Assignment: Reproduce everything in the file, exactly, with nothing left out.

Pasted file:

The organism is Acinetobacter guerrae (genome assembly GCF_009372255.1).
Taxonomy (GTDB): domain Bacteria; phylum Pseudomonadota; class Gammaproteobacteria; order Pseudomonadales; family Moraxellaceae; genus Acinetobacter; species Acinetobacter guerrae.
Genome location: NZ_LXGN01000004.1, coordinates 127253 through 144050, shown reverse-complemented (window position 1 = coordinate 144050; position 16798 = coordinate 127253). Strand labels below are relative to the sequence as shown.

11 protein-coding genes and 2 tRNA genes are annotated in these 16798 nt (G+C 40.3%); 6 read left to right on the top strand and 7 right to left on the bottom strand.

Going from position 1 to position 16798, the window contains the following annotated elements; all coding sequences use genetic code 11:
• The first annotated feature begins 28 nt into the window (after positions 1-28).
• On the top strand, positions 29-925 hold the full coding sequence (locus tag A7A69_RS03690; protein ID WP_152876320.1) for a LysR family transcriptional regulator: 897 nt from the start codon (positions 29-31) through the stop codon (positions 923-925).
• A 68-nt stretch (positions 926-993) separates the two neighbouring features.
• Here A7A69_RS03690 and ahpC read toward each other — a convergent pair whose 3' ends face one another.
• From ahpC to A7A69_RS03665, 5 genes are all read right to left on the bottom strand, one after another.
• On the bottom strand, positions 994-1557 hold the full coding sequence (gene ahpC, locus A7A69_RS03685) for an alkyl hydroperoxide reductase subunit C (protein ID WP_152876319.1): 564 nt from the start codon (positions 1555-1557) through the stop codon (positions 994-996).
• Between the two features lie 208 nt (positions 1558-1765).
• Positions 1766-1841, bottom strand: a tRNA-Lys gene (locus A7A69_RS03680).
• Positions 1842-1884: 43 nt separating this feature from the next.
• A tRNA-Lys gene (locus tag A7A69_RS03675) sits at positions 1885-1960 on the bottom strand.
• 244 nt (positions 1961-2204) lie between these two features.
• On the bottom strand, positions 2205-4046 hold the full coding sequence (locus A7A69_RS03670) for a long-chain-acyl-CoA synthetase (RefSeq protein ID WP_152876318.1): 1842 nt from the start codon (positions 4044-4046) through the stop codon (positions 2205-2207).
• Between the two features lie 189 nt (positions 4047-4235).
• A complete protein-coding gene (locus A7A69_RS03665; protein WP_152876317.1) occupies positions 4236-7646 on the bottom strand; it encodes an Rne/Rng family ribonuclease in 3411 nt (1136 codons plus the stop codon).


The organism is Acinetobacter guerrae (genome assembly GCF_009372255.1).
Taxonomy (GTDB): domain Bacteria; phylum Pseudomonadota; class Gammaproteobacteria; order Pseudomonadales; family Moraxellaceae; genus Acinetobacter; species Acinetobacter guerrae.
Genome location: NZ_LXGN01000004.1, coordinates 127253 through 144050, shown reverse-complemented (window position 1 = coordinate 144050; position 16798 = coordinate 127253). Strand labels below are relative to the sequence as shown.

11 protein-coding genes and 2 tRNA genes are annotated in these 16798 nt (G+C 40.3%); 6 read left to right on the top strand and 7 right to left on the bottom strand.

Going from position 1 to position 16798, the window contains the following annotated elements; all coding sequences use genetic code 11:
• The first annotated feature begins 28 nt into the window (after positions 1-28).
• On the top strand, positions 29-925 hold the full coding sequence (locus tag A7A69_RS03690; protein ID WP_152876320.1) for a LysR family transcriptional regulator: 897 nt from the start codon (positions 29-31) through the stop codon (positions 923-925).
• A 68-nt stretch (positions 926-993) separates the two neighbouring features.
• Here A7A69_RS03690 and ahpC read toward each other — a convergent pair whose 3' ends face one another.
• From ahpC to A7A69_RS03665, 5 genes are all read right to left on the bottom strand, one after another.
• On the bottom strand, positions 994-1557 hold the full coding sequence (gene ahpC, locus A7A69_RS03685) for an alkyl hydroperoxide reductase subunit C (protein ID WP_152876319.1): 564 nt from the start codon (positions 1555-1557) through the stop codon (positions 994-996).
• Between the two features lie 208 nt (positions 1558-1765).
• Positions 1766-1841, bottom strand: a tRNA-Lys gene (locus A7A69_RS03680).
• Positions 1842-1884: 43 nt separating this feature from the next.
• A tRNA-Lys gene (locus tag A7A69_RS03675) sits at positions 1885-1960 on the bottom strand.
• 244 nt (positions 1961-2204) lie between these two features.
• On the bottom strand, positions 2205-4046 hold the full coding sequence (locus A7A69_RS03670) for a long-chain-acyl-CoA synthetase (RefSeq protein ID WP_152876318.1): 1842 nt from the start codon (positions 4044-4046) through the stop codon (positions 2205-2207).
• Between the two features lie 189 nt (positions 4047-4235).
• A complete protein-coding gene (locus A7A69_RS03665; protein WP_152876317.1) occupies positions 4236-7646 on the bottom strand; it encodes an Rne/Rng family ribonuclease in 3411 nt (1136 codons plus the stop codon).